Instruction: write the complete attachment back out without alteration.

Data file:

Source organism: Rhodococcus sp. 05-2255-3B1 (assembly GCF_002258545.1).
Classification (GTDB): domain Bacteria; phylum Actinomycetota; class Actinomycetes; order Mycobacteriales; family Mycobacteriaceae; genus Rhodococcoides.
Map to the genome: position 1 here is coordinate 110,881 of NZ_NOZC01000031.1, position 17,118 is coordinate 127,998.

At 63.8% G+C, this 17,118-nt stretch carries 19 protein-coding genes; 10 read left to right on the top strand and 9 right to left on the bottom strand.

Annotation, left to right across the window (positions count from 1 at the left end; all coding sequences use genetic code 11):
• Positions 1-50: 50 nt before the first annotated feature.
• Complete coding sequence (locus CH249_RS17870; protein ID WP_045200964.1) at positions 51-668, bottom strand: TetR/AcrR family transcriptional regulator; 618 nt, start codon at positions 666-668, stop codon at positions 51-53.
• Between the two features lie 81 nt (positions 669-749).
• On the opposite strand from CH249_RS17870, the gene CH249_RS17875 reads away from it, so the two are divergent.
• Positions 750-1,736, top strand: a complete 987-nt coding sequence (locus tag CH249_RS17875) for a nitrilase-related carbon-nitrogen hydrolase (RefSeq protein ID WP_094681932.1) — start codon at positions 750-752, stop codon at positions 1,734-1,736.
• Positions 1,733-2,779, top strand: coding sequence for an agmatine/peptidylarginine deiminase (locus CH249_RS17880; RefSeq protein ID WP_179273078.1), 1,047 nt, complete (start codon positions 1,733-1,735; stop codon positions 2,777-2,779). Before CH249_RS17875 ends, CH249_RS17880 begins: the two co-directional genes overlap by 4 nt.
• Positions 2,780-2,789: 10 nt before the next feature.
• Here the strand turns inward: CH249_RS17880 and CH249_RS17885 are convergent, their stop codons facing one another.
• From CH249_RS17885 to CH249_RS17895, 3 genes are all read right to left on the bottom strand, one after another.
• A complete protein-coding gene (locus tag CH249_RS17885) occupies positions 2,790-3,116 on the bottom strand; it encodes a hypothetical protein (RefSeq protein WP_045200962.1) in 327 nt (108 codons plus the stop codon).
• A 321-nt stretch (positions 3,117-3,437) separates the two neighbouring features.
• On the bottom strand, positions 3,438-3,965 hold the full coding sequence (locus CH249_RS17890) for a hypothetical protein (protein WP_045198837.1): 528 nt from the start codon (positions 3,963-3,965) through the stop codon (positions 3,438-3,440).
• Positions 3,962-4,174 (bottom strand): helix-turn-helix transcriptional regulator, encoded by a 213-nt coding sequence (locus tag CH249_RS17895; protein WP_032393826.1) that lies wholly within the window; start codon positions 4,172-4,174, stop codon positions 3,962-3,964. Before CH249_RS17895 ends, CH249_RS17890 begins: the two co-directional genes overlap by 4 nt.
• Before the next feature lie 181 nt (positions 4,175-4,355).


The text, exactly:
Source organism: Rhodococcus sp. 05-2255-3B1 (assembly GCF_002258545.1).
Classification (GTDB): domain Bacteria; phylum Actinomycetota; class Actinomycetes; order Mycobacteriales; family Mycobacteriaceae; genus Rhodococcoides.
Map to the genome: position 1 here is coordinate 110,881 of NZ_NOZC01000031.1, position 17,118 is coordinate 127,998.

At 63.8% G+C, this 17,118-nt stretch carries 19 protein-coding genes; 10 read left to right on the top strand and 9 right to left on the bottom strand.

Annotation, left to right across the window (positions count from 1 at the left end; all coding sequences use genetic code 11):
• Positions 1-50: 50 nt before the first annotated feature.
• Complete coding sequence (locus CH249_RS17870; protein ID WP_045200964.1) at positions 51-668, bottom strand: TetR/AcrR family transcriptional regulator; 618 nt, start codon at positions 666-668, stop codon at positions 51-53.
• Between the two features lie 81 nt (positions 669-749).
• On the opposite strand from CH249_RS17870, the gene CH249_RS17875 reads away from it, so the two are divergent.
• Positions 750-1,736, top strand: a complete 987-nt coding sequence (locus tag CH249_RS17875) for a nitrilase-related carbon-nitrogen hydrolase (RefSeq protein ID WP_094681932.1) — start codon at positions 750-752, stop codon at positions 1,734-1,736.
• Positions 1,733-2,779, top strand: coding sequence for an agmatine/peptidylarginine deiminase (locus CH249_RS17880; RefSeq protein ID WP_179273078.1), 1,047 nt, complete (start codon positions 1,733-1,735; stop codon positions 2,777-2,779). Before CH249_RS17875 ends, CH249_RS17880 begins: the two co-directional genes overlap by 4 nt.
• Positions 2,780-2,789: 10 nt before the next feature.
• Here the strand turns inward: CH249_RS17880 and CH249_RS17885 are convergent, their stop codons facing one another.
• From CH249_RS17885 to CH249_RS17895, 3 genes are all read right to left on the bottom strand, one after another.
• A complete protein-coding gene (locus tag CH249_RS17885) occupies positions 2,790-3,116 on the bottom strand; it encodes a hypothetical protein (RefSeq protein WP_045200962.1) in 327 nt (108 codons plus the stop codon).
• A 321-nt stretch (positions 3,117-3,437) separates the two neighbouring features.
• On the bottom strand, positions 3,438-3,965 hold the full coding sequence (locus CH249_RS17890) for a hypothetical protein (protein WP_045198837.1): 528 nt from the start codon (positions 3,963-3,965) through the stop codon (positions 3,438-3,440).
• Positions 3,962-4,174 (bottom strand): helix-turn-helix transcriptional regulator, encoded by a 213-nt coding sequence (locus tag CH249_RS17895; protein WP_032393826.1) that lies wholly within the window; start codon positions 4,172-4,174, stop codon positions 3,962-3,964. Before CH249_RS17895 ends, CH249_RS17890 begins: the two co-directional genes overlap by 4 nt.
• Before the next feature lie 181 nt (positions 4,175-4,355).